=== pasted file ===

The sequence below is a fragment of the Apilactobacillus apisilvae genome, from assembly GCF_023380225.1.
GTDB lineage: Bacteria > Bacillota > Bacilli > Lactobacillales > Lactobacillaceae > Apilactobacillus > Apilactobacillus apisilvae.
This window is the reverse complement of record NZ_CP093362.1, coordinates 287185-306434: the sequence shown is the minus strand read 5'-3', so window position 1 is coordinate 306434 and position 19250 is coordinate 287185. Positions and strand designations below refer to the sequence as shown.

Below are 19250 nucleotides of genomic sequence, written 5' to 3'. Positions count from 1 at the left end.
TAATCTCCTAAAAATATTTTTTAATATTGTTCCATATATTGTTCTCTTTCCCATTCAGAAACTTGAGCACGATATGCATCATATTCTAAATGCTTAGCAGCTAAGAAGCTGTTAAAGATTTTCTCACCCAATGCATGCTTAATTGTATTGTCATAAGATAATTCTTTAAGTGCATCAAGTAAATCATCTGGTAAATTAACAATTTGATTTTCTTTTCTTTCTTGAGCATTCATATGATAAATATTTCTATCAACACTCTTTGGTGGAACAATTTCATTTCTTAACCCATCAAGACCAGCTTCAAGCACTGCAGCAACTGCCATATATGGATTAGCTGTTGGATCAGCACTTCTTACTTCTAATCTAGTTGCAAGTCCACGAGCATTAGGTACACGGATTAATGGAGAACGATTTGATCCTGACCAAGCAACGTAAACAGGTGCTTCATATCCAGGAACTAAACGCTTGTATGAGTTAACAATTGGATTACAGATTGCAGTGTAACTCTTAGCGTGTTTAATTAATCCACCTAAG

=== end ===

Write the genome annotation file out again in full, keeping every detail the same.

The sequence below is a fragment of the Apilactobacillus apisilvae genome, from assembly GCF_023380225.1.
GTDB lineage: Bacteria > Bacillota > Bacilli > Lactobacillales > Lactobacillaceae > Apilactobacillus > Apilactobacillus apisilvae.
This window is the reverse complement of record NZ_CP093362.1, coordinates 287185-306434: the sequence shown is the minus strand read 5'-3', so window position 1 is coordinate 306434 and position 19250 is coordinate 287185. Positions and strand designations below refer to the sequence as shown.

Below are 19250 nucleotides of genomic sequence, written 5' to 3'. Positions count from 1 at the left end.
TAATCTCCTAAAAATATTTTTTAATATTGTTCCATATATTGTTCTCTTTCCCATTCAGAAACTTGAGCACGATATGCATCATATTCTAAATGCTTAGCAGCTAAGAAGCTGTTAAAGATTTTCTCACCCAATGCATGCTTAATTGTATTGTCATAAGATAATTCTTTAAGTGCATCAAGTAAATCATCTGGTAAATTAACAATTTGATTTTCTTTTCTTTCTTGAGCATTCATATGATAAATATTTCTATCAACACTCTTTGGTGGAACAATTTCATTTCTTAACCCATCAAGACCAGCTTCAAGCACTGCAGCAACTGCCATATATGGATTAGCTGTTGGATCAGCACTTCTTACTTCTAATCTAGTTGCAAGTCCACGAGCATTAGGTACACGGATTAATGGAGAACGATTTGATCCTGACCAAGCAACGTAAACAGGTGCTTCATATCCAGGAACTAAACGCTTGTATGAGTTAACAATTGGATTACAGATTGCAGTGTAACTCTTAGCGTGTTTAATTAATCCACCTAAG